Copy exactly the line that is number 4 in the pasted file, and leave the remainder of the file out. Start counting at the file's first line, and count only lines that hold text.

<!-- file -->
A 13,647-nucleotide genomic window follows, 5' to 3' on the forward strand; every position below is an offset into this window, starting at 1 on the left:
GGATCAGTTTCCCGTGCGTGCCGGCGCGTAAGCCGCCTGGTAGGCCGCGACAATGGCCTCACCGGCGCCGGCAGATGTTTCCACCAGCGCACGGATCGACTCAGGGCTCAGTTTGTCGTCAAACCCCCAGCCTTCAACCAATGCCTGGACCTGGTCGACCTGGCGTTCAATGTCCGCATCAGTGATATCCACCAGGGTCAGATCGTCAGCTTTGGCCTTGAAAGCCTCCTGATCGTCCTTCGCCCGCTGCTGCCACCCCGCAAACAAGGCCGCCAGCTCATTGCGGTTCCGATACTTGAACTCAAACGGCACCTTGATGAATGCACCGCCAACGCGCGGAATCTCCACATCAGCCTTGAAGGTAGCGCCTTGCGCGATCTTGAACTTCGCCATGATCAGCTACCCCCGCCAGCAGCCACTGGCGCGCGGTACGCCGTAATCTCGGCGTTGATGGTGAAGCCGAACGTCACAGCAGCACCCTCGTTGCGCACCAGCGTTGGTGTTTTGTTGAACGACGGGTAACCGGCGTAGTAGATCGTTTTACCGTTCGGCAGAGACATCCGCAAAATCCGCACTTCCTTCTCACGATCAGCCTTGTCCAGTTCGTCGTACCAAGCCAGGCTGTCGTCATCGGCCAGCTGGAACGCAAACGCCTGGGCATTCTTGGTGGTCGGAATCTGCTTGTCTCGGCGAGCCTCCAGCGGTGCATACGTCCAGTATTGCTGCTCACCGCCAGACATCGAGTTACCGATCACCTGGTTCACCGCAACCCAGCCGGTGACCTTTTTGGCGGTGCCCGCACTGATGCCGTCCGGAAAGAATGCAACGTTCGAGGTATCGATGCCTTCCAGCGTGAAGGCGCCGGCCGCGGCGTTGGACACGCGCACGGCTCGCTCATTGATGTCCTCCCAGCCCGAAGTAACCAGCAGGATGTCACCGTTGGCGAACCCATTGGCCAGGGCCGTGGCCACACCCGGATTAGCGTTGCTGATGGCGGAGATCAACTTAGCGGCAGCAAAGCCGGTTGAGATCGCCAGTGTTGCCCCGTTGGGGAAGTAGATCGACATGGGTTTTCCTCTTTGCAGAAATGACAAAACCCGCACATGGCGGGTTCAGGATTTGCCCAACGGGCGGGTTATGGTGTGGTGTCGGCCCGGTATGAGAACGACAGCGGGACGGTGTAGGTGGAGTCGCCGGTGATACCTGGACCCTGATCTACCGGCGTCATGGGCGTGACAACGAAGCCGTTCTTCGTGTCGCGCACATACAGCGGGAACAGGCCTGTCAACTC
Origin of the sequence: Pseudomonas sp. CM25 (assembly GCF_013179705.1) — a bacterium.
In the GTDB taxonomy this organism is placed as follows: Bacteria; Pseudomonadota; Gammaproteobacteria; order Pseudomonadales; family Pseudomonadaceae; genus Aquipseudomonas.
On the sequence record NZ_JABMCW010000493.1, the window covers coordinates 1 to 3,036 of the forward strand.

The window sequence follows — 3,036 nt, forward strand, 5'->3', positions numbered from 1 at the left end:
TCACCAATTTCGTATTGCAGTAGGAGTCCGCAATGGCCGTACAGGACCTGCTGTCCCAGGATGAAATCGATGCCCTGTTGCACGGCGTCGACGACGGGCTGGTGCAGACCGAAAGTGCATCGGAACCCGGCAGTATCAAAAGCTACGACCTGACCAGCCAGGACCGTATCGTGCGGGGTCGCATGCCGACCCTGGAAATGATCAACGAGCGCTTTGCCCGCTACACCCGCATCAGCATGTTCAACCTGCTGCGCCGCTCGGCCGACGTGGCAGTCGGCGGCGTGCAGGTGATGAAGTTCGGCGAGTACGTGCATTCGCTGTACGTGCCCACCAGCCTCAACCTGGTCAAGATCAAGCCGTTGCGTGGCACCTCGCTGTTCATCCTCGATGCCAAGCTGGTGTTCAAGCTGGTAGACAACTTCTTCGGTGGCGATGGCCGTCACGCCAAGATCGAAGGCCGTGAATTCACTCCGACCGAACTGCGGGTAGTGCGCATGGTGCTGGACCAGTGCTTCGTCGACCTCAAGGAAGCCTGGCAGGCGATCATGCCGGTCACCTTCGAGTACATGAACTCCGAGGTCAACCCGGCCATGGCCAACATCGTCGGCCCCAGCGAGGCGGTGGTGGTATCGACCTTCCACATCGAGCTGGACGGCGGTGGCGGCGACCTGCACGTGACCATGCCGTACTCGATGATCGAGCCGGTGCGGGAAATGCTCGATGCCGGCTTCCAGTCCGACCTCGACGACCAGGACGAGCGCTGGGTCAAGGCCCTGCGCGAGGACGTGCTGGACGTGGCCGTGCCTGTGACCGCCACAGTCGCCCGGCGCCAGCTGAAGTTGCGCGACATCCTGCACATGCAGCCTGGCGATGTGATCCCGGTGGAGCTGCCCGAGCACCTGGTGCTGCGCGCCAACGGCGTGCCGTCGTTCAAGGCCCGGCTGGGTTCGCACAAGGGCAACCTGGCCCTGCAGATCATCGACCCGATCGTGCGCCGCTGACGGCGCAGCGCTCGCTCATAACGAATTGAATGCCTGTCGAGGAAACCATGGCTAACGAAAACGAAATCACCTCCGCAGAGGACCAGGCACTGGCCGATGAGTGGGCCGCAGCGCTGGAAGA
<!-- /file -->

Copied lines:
In the GTDB taxonomy this organism is placed as follows: Bacteria; Pseudomonadota; Gammaproteobacteria; order Pseudomonadales; family Pseudomonadaceae; genus Aquipseudomonas.